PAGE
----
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Old 8th Dec 2019, 15:16
  #87 (permalink)  
 
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In terms of defense spending and planning I do find myself wondering what our collective response would be if the Russians invaded let’s say...Estonia.

Would NATO go to war ?

Until you determine what threats exist and what your planned response to those threats would be (the scenario books) I don’t know how you can effectively allocate spending. We used to have a very clear remit of forward basing US strike aircraft and securing the GIUK gap for anti-submarine operations, now we seem to be more interested in force projection around the world with nuclear subs and carrier strike groups that we can ill-afford. I’m not convinced that is the best option for us.
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Old 8th Dec 2019, 15:48
  #88 (permalink)  
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Unfortunately expecting Politicians to face up to realities is almost impossible - it's only the drip drip drip of cash that eventually brings in some sense

The time they are forced to choose between (say) protecting pensions and (say) buying another 50 F-35's is when reality bites
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Old 13th Dec 2019, 11:29
  #89 (permalink)  
 
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Originally Posted by Finningley Boy View Post
The point you're making is now showing signs of age. Ever since the 1990s/end of the Cold War, we've had various hard headed evaluations telling us that the threat has changed, that defence has to be re-shaped, re-thought to meet the wars of tomorrow etc. Then we had operations (for better or worse, wrong or right) in Kosovo, Sierre Leone, Gulf 2, Libya and recently to eradicate Isis' operating base/strong hold in Syria and Northern Iraq, which has been successful by all accounts.

FB
Wasn't there something going on in Afghanistan for a while?

How is success measured in the Ops you listed above? Was there a stated aim prior to the UK's involvement that it would be declared a success when those aims were achieved?
A fair point, but not the fault of those who went. And having those assets allowed us at least to take part (again, rightly or wrongly, for better or worse). Was it Rod Stewart who trilled "Ain't it better to lose in love, than to never love at all?". Seems faintly apt...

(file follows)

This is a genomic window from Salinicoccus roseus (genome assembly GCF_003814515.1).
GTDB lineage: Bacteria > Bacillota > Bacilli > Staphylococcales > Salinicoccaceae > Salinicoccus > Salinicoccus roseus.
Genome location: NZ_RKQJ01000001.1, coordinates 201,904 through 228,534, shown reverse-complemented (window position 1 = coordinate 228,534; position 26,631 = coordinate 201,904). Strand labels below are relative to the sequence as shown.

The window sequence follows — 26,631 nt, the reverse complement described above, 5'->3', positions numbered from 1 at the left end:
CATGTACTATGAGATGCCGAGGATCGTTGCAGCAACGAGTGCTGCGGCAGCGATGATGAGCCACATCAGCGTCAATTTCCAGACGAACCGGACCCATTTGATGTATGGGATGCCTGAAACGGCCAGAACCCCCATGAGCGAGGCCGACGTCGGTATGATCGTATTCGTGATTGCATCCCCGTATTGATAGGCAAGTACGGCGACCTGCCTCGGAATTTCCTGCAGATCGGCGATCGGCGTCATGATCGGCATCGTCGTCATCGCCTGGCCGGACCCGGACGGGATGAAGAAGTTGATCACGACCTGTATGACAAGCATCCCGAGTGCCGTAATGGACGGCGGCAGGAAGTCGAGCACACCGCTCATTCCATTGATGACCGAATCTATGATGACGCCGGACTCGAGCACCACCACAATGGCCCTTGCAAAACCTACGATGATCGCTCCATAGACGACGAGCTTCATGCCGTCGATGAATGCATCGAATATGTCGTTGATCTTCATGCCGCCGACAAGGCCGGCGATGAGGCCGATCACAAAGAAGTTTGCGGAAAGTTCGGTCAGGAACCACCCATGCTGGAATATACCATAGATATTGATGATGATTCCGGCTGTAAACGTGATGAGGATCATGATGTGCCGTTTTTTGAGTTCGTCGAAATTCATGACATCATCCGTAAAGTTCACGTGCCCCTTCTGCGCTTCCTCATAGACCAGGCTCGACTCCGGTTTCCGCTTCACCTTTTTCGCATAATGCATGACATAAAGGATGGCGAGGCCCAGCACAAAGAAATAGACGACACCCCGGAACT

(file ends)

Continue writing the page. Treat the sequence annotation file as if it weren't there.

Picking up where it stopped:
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Old 13th Dec 2019, 12:03
  #90 (permalink)  
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"Times" this morning in their post -election section says that on Defence the Tories will want to spend more money on cyber stuff and satellites and that "hard decisions" will be required on some items..................
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Old 13th Dec 2019, 16:43
  #91 (permalink)  
 
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Question

Originally Posted by Asturias56 View Post
"Times" this morning in their post -election section says that on Defence the Tories will want to spend more money on cyber stuff and satellites and that "hard decisions" will be required on some items..................
Perhaps the Huawei 5G network will be turned off as part of that....
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Old 13th Dec 2019, 18:18
  #92 (permalink)  
 
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Originally Posted by Asturias56 View Post
"Times" this morning in their post -election section says that on Defence the Tories will want to spend more money on cyber stuff and satellites and that "hard decisions" will be required on some items..................
Investing heavily in cyber seems like a sensible idea, considering Russia's election interference record as of late.

Speaking of that... let's hope BoJo publishes that report very soon.
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Old 13th Dec 2019, 19:05
  #93 (permalink)  

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Investing heavily in cyber seems like a sensible idea, considering Russia's election interference record as of late.

Speaking of that... let's hope BoJo publishes that report very soon.
And the one about yesterday perhaps?
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Old 16th Dec 2019, 06:08
  #94 (permalink)  
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https://www.thetimes.co.uk/article/b...cash-2gsdzs9v5

Boris Johnson to take aim at MoD over wasted cash


Boris Johnson’s most senior aide is to overhaul the way the Ministry of Defence spends billions of pounds of taxpayers’ money in a move expected to alarm military chiefs and mandarins.

Dominic Cummings, regarded as a key architect of the prime minister’s election victory, will tackle military procurement as a priority for next year, allies have said. He is expected to audit recent purchases and review the development of costly military equipment, having previously described MoD procurement as “disastrous”. The aide has scorned “mediocre” officials and alleged corruption within the system. The acquisition of two aircraft carriers, at a cost of £6.2 billion, has been a specific focus of his concern.

One cabinet minister sought yesterday to play down the significance of Mr Cummings’s involvement in the defence review, but the revelation is likely to cause anxiety among senior military figures. A defence source said last night that although there was agreement that the processes needed reform, the armed forces would be concerned by Mr Cummings taking a leading role. “We have an early 20th-century system for a 21st-century world,” the insider said. “It requires review, but that should be carried out by people with expertise in procurement rather than in politics.”